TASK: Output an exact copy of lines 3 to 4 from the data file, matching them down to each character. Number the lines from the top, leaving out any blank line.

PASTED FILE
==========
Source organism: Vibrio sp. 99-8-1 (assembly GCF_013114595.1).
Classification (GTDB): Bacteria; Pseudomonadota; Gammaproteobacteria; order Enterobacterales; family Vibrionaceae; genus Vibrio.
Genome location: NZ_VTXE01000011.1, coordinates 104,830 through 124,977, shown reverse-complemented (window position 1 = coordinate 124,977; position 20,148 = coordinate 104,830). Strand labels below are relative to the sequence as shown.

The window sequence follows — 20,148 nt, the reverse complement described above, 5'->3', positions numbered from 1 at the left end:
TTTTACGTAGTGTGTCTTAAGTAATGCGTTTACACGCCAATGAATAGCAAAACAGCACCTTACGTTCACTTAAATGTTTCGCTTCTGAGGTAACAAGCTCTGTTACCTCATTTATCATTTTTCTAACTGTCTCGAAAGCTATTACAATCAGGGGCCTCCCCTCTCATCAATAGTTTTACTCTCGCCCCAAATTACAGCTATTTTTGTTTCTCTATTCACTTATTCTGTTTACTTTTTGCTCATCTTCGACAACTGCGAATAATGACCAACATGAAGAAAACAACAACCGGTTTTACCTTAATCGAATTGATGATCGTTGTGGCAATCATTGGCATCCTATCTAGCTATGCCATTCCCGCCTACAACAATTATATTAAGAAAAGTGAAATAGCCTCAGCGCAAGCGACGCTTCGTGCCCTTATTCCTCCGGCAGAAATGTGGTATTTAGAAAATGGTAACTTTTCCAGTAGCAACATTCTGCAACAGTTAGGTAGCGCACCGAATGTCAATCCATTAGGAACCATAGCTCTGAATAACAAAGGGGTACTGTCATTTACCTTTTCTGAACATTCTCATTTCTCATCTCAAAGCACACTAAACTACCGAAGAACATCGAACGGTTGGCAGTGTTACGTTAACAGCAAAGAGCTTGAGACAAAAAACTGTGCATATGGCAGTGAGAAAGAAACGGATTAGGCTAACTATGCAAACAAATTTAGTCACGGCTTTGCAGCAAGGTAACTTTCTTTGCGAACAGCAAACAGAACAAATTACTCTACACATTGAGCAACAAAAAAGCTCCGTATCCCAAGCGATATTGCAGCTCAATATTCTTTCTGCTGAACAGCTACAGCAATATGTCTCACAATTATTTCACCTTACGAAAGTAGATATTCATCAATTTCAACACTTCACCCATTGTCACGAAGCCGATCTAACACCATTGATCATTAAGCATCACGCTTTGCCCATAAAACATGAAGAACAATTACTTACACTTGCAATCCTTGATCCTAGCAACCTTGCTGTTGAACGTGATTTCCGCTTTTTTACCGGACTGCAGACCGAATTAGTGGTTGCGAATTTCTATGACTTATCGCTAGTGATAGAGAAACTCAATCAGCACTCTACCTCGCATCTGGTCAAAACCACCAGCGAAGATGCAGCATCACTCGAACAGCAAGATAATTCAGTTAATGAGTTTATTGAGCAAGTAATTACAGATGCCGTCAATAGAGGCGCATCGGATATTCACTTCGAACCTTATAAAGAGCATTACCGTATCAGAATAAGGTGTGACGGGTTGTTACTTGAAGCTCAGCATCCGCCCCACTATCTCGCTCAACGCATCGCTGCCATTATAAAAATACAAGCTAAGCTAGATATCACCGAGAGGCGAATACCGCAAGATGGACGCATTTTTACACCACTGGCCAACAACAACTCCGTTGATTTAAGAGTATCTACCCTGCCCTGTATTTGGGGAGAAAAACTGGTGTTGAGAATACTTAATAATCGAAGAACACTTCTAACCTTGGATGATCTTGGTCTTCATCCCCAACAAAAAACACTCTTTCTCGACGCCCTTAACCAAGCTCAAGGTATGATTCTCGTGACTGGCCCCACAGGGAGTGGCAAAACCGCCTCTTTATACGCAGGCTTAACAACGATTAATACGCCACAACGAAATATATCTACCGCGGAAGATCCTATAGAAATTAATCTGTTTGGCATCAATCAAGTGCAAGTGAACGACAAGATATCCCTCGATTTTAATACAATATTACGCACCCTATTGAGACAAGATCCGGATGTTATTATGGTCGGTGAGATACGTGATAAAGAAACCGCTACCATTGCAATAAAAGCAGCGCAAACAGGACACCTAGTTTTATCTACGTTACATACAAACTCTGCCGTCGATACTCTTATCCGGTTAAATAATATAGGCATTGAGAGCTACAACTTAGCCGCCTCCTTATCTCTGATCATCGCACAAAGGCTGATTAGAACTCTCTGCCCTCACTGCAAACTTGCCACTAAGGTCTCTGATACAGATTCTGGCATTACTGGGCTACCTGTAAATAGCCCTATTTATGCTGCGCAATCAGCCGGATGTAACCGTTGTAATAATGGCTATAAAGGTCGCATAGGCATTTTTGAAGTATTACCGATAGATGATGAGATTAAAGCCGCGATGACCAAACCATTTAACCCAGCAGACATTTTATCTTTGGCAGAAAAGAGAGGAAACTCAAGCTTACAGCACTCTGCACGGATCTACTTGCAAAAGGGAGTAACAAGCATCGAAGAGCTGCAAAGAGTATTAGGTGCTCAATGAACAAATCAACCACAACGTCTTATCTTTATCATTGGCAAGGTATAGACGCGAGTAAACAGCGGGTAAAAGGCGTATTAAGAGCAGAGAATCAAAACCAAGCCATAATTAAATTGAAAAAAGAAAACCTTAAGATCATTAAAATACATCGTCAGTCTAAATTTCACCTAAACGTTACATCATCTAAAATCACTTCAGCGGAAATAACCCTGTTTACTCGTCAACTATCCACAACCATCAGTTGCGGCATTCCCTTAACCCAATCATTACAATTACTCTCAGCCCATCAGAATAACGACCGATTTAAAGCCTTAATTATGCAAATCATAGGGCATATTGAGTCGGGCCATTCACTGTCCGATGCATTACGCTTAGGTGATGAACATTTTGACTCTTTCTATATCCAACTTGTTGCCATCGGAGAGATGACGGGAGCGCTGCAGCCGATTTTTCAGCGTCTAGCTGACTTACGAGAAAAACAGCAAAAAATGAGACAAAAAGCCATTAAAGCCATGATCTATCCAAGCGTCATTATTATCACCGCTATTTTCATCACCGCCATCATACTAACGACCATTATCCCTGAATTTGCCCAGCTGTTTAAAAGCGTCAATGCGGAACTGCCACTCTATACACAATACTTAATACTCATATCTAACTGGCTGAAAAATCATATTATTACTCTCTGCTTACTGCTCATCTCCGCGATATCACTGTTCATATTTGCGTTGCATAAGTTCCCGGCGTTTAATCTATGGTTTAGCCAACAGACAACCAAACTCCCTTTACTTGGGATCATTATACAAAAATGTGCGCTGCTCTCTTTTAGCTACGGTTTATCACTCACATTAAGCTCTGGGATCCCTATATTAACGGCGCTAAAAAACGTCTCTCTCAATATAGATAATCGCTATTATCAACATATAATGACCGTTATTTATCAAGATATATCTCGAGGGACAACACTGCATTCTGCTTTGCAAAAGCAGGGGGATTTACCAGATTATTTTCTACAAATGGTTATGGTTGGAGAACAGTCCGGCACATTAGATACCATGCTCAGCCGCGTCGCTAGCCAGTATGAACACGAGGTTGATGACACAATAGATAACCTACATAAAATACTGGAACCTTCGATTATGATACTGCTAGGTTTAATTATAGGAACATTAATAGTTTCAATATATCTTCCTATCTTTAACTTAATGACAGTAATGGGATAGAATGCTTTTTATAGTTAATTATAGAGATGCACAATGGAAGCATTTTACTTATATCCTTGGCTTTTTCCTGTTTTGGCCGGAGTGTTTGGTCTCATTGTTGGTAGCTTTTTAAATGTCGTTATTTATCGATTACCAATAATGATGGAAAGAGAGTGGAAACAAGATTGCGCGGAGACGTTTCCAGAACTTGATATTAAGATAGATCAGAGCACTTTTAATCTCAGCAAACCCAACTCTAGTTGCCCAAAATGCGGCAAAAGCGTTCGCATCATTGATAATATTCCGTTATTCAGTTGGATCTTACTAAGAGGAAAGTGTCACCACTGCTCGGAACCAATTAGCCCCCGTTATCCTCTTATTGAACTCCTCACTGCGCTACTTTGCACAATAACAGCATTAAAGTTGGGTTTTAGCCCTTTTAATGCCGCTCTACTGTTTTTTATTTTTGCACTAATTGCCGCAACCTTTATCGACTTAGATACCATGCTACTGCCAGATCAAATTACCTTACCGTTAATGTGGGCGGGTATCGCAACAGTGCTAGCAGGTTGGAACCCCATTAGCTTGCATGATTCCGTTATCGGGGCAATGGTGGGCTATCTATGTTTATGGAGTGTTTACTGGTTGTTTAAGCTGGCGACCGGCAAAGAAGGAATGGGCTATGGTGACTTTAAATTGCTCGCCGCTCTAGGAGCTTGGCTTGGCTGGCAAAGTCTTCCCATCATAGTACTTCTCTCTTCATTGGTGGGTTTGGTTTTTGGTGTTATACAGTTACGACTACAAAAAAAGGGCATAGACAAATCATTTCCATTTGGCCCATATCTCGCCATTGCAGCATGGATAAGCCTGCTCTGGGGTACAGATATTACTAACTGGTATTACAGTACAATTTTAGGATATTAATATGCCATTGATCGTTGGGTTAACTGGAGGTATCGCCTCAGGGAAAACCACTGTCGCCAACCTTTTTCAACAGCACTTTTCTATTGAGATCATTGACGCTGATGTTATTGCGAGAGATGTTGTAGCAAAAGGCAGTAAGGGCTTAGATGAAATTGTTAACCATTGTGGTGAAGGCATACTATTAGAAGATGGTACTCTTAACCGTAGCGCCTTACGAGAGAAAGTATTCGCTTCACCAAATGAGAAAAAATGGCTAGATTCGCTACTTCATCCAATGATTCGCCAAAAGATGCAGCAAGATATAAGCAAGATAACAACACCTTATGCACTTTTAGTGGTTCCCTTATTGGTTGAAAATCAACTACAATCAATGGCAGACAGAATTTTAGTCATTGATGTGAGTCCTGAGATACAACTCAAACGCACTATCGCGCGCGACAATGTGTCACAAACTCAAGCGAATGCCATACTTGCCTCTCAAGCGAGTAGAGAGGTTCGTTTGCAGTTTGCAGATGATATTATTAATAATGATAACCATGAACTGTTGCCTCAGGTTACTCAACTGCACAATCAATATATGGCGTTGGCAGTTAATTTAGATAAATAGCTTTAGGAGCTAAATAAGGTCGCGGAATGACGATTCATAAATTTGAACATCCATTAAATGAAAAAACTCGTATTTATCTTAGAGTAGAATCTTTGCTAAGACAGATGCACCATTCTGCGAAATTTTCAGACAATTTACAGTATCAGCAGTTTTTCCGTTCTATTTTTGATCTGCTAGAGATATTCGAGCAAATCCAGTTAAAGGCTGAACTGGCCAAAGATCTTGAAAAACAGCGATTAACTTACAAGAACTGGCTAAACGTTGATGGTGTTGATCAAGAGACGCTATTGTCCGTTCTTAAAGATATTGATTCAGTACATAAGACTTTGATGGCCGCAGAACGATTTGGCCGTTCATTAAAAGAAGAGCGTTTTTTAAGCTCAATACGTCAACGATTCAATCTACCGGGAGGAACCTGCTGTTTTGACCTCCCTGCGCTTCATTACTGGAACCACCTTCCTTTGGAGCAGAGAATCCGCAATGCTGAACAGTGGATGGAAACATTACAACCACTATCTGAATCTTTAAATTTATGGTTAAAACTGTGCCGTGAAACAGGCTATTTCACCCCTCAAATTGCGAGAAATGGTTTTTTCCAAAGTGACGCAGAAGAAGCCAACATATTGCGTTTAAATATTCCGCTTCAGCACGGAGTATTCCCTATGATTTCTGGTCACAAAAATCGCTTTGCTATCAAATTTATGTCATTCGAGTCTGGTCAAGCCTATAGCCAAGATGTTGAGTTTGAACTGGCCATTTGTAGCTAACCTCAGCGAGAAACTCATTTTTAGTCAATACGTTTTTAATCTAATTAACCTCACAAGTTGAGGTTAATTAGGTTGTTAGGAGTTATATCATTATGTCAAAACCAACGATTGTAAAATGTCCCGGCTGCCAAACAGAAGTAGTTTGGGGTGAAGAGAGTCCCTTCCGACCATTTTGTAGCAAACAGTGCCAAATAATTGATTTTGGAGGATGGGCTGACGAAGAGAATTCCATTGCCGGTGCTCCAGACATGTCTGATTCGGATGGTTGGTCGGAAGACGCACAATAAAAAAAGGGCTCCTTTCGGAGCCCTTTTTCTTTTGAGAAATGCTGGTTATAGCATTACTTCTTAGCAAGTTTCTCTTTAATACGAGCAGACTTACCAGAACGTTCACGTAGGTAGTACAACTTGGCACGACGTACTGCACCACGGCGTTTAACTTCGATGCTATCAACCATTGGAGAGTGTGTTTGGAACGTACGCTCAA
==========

Genome location: NZ_VTXE01000011.1, coordinates 104,830 through 124,977, shown reverse-complemented (window position 1 = coordinate 124,977; position 20,148 = coordinate 104,830). Strand labels below are relative to the sequence as shown.

The window sequence follows — 20,148 nt, the reverse complement described above, 5'->3', positions numbered from 1 at the left end: